Cider Mill in Wilton reopens but COVID numbers remain high

Cider Mill School in Wilton has reopened after being closed for two weeks.

Cider Mill School in Wilton has reopened after being closed for two weeks.

Jeannette Ross / Hearst Connecticut Media

WILTON — Cider Mill School reopened again Thursday morning for in-person learning, but the district intends to hold the course on plans for the other schools through the holidays owing to burgeoning virus numbers.

Thursday night the Board of Education heard positive words about Cider Mill’s smooth transition back to the in-person model after being on full remote for two weeks.

“It’s a heck of a lot easier to teach when they’re in front of you,” principal Jennifer Falcone said, still echoing Superintendent of Schools Kevin Smith’s assessment that the transition back was seamless.

Yet he also reported on how the surging pandemic has him cautious about further expanded openings at Wilton High and Middlebrook schools, which continue to operate under the hybrid model.

Though they’ve been higher in town, Smith shared that Wilton is seeing 27.6 new cases daily, with many more possibly en route according to town Health Director Barry Bogle.

“He’s expecting an uptick again as we see the results of people’s travel activities coming home,” Smith said, post-Thanksgiving.

As of Dec. 3, there were 83 students in quarantine throughout the district, with three positive cases at Miller-Driscoll School, one at Middlebrook, and one at Cider Mill.

There were also 32 staff members in quarantine throughout the district, with four positive cases at Wilton High School, one at Middlebrook, and one individual who works at the district level.

Smith noted this was improvement from two weeks ago, when 206 students and 52 staff members were under quarantine, hailing what he called an encouraging trend.

“All of the strategies we’re using continue to be effective,” he said.

Staffing

At the same time, he said, the district faces the ongoing challenge of keeping the schools fully staffed, in part because closures in other towns where staff members live have necessitated absences owing to their own childcare issues.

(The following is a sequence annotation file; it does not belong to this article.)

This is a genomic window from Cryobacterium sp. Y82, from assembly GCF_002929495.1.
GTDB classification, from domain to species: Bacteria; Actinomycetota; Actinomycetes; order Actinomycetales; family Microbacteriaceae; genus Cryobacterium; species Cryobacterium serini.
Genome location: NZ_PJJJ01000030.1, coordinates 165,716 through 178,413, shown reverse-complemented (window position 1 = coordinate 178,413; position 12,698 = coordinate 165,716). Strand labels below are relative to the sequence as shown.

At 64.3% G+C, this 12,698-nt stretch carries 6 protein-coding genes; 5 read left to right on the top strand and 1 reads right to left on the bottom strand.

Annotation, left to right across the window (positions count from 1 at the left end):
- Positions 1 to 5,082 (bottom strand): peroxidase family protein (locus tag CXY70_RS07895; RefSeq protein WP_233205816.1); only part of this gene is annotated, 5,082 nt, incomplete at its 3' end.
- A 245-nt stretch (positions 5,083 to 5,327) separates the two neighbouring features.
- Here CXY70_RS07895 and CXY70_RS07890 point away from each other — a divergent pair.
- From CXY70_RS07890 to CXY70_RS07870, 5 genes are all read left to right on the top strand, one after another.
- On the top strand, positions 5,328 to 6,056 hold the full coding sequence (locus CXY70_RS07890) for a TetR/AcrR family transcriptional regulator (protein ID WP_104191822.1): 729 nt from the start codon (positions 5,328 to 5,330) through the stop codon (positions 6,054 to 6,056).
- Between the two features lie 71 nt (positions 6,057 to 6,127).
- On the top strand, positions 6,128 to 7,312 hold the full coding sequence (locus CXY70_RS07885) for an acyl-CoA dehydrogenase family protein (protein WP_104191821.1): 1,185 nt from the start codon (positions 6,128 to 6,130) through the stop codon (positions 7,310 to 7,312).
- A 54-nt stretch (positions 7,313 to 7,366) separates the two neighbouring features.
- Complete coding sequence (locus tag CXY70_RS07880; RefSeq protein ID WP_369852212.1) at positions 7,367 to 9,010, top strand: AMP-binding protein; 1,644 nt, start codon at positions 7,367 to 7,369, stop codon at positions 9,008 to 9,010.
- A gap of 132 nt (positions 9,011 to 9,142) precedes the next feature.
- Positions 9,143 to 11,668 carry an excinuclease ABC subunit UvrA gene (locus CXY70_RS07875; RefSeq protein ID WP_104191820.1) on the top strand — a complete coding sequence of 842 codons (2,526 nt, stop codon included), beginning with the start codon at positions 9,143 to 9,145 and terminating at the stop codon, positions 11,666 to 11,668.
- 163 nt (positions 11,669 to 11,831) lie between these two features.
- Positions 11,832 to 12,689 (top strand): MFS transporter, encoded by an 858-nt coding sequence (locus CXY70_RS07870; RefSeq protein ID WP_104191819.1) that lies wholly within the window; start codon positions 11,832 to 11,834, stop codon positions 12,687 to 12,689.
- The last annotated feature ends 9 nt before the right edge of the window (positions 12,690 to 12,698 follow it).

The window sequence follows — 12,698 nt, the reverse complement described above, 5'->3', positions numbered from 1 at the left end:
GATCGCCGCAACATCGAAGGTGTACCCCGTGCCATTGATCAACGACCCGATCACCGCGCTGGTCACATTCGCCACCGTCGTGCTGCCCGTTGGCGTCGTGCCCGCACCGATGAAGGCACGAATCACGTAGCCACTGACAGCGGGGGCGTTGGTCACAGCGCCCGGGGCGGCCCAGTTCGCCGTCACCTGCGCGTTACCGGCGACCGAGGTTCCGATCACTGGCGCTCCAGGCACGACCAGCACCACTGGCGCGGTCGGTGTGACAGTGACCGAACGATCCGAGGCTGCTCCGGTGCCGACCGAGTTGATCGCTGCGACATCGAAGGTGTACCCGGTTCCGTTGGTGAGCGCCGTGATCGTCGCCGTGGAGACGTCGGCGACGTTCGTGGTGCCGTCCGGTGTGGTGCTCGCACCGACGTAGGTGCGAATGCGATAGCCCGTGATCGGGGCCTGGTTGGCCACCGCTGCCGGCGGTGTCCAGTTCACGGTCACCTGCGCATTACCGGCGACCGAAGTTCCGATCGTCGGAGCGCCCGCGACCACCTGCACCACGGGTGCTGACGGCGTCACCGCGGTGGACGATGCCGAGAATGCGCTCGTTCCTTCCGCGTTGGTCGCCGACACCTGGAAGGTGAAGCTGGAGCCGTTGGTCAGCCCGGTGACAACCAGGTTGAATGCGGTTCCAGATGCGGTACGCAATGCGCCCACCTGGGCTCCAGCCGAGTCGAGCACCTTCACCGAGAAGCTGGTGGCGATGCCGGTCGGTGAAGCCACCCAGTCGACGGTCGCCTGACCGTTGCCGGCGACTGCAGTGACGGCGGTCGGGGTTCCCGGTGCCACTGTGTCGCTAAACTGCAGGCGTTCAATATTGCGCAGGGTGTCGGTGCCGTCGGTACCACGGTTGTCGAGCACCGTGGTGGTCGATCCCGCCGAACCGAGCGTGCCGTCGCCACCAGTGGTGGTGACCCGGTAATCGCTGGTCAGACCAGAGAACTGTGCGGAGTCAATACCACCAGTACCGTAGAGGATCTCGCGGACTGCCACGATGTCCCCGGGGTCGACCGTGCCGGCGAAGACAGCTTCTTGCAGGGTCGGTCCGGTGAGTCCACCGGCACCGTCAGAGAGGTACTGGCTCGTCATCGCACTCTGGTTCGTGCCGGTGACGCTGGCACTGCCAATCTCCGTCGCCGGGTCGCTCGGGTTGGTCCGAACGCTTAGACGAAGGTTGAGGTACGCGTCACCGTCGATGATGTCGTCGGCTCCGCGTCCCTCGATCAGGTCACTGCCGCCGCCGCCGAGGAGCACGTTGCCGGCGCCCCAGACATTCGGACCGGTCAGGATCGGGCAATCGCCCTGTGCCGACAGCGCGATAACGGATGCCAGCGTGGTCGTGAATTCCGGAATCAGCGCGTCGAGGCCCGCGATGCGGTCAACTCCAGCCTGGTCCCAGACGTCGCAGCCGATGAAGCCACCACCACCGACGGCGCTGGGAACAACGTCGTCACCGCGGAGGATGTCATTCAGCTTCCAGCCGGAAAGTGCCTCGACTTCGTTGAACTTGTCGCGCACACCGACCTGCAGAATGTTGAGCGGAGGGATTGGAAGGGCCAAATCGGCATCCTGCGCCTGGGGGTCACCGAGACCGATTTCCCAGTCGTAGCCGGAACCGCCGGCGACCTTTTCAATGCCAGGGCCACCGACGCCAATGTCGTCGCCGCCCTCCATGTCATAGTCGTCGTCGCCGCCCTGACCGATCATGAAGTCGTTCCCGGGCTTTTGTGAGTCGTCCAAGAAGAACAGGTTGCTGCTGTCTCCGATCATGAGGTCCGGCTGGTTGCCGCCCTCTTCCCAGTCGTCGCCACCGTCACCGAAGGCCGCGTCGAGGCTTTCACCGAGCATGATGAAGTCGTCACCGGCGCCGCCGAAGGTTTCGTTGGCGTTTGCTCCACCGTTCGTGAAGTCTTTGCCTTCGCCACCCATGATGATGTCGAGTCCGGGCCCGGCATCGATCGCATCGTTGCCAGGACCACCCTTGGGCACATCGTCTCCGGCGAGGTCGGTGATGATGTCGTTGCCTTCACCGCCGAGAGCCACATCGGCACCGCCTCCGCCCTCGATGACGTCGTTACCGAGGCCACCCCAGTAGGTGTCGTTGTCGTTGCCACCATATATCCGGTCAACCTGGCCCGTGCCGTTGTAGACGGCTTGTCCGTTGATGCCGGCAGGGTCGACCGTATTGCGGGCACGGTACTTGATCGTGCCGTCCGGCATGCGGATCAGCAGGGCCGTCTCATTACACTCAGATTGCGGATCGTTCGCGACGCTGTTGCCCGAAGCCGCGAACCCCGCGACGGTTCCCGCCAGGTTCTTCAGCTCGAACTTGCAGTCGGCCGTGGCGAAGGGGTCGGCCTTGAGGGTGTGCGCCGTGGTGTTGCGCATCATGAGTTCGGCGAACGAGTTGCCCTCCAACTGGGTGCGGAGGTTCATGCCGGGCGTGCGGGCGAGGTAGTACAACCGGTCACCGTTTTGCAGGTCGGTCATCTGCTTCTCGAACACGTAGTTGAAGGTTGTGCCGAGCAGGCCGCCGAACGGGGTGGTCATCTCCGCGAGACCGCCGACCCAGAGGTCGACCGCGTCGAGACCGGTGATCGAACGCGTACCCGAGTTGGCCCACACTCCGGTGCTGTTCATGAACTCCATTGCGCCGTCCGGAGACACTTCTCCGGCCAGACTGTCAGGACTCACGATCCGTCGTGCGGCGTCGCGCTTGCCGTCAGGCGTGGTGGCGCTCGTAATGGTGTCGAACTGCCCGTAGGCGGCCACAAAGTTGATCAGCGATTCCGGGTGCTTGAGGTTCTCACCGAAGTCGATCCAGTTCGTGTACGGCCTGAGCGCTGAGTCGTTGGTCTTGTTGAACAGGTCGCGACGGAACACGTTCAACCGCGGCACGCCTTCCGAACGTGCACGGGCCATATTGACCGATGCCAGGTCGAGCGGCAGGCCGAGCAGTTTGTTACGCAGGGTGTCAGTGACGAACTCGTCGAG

Others, he said, have simply taken sick days to err on the side of caution when they’ve had unrelated symptoms of illness.

“So we have a fair amount of staff out everyday,” he said.

“Although it’s not ideal,” agreed Vice Chair Glenn Hemmerle, “it does make sense to stay this way — at least through December — and then look at it again.”

“Look, we would all love to have all the kids back — no doubt about it — but it just doesn’t make sense to do it at this point … I agree wholeheartedly,” he said.

Smith said that planning has already been done to get Middlebrook back full-time, so that if the opportunity comes about in the future, it can be a quick and smooth transition.

Chair Deborah Low support for the decision, calling it “the sensible, safe, most helpful approach to take.”

“I think it’s great that, should the numbers change and should the medical advice change, Middlebrook is ready … that you can do it in short order,” she said.

Smith admitted, however, that given space constraints in relation to the number of staff and students, getting the high school fully open was not as likely.

Quarantine changes

Meanwhile, he reported on new information emerging that quarantine times may not warrant a two-week stint, but could only require 10 days if a person is symptom-free, and likewise only seven days if they also test negative.

Smith said Bogle is waiting for a directive from the state before the district will sanction the change for those asked to quarantine.

“As soon as he gets that he’ll let us know … and then we can begin to utilize that shorter period,” he said.

Following the results of a parent survey at Miller-Driscoll, principal Kathryn Coon reported that “the majority of people are very happy,” but that some expressed concern about class size.

“We’re doing the best we can with the staff that we have,” she said.

“Nothing is perfect anywhere and we are still in this mode of discovery and adaption,” Smith said, noting that improving the reach to younger students engaged in distance learning is one of the areas needing attention.

“We need to continue to refine the hybrid instructional model (and) we really need to continue to ensure that we’re connecting and engaging with all students,” he said.